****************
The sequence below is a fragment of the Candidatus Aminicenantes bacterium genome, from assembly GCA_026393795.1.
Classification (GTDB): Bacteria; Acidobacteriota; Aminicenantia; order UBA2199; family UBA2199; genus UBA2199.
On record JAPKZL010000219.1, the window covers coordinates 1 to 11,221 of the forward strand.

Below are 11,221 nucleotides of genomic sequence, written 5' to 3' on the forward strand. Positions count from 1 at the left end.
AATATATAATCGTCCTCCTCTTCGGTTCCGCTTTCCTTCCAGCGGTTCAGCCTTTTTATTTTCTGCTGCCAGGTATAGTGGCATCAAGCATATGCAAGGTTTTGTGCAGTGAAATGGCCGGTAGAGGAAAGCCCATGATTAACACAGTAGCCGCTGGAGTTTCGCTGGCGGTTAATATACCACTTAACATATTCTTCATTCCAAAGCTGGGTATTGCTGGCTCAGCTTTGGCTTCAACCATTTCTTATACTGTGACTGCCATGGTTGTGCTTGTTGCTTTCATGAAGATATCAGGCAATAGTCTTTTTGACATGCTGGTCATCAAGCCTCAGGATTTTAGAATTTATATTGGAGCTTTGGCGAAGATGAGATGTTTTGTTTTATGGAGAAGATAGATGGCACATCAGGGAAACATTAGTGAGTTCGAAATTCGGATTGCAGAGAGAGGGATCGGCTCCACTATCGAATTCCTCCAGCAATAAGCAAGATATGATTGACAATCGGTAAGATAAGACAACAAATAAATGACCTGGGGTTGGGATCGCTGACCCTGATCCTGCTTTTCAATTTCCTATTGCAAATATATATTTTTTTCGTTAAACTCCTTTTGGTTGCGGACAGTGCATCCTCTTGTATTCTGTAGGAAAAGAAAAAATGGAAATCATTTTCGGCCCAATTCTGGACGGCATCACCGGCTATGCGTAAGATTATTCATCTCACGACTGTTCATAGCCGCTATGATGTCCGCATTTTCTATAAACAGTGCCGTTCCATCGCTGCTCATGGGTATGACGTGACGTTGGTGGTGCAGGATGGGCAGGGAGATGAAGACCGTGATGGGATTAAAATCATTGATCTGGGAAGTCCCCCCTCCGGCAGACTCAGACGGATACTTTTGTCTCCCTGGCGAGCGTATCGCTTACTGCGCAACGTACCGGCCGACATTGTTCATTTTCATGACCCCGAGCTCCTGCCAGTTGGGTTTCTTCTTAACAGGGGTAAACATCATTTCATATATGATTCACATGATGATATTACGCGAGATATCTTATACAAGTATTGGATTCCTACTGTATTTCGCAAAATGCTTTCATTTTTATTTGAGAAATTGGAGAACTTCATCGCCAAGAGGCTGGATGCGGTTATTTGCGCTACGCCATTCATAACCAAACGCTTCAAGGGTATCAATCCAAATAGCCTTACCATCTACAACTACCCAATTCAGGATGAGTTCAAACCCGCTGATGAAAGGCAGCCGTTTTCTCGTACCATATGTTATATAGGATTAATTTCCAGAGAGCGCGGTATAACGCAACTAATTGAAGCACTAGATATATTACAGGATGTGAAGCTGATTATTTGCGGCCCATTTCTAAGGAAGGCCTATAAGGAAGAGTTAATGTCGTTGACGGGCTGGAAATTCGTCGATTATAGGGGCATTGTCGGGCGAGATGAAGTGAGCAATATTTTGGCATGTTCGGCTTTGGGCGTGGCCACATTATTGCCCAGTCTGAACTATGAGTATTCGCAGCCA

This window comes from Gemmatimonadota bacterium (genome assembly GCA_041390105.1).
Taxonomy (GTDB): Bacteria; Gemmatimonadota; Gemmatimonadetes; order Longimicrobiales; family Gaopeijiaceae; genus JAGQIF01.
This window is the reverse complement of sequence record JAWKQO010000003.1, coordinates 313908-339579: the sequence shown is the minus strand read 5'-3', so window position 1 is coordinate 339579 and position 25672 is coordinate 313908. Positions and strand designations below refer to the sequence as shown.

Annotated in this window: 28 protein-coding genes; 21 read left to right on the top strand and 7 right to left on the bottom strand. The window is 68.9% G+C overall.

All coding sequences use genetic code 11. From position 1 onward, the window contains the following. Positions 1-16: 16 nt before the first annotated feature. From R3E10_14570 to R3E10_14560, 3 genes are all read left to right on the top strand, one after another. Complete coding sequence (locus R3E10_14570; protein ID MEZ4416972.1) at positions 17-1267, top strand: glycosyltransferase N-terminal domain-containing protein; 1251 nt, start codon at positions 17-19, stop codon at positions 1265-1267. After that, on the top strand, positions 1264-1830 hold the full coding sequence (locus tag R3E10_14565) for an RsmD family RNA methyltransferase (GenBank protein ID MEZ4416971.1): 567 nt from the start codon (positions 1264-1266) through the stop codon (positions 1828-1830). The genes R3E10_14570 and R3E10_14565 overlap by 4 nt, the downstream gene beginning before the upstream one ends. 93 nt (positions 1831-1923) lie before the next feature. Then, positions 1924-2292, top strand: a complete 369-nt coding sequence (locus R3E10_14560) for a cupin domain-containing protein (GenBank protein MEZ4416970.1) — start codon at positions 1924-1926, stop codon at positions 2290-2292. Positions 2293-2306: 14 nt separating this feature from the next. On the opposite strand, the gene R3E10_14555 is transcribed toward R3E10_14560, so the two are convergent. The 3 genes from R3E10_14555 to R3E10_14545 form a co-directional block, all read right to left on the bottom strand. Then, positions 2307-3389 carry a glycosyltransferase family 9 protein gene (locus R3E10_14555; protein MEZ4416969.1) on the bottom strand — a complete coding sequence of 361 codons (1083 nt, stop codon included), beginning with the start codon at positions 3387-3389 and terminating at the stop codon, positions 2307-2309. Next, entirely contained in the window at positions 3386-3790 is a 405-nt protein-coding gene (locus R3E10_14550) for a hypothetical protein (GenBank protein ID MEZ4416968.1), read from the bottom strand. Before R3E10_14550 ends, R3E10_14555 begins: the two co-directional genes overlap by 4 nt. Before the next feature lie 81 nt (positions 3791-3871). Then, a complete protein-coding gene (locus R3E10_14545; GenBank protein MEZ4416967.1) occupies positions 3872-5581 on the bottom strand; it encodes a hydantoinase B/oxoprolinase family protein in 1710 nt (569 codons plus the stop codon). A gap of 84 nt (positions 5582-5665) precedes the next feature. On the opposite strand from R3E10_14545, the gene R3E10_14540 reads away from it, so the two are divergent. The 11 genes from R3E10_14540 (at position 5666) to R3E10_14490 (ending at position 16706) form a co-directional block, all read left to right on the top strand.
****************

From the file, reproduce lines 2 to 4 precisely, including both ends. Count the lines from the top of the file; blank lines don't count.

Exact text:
Classification (GTDB): Bacteria; Acidobacteriota; Aminicenantia; order UBA2199; family UBA2199; genus UBA2199.
On record JAPKZL010000219.1, the window covers coordinates 1 to 11,221 of the forward strand.

Below are 11,221 nucleotides of genomic sequence, written 5' to 3' on the forward strand. Positions count from 1 at the left end.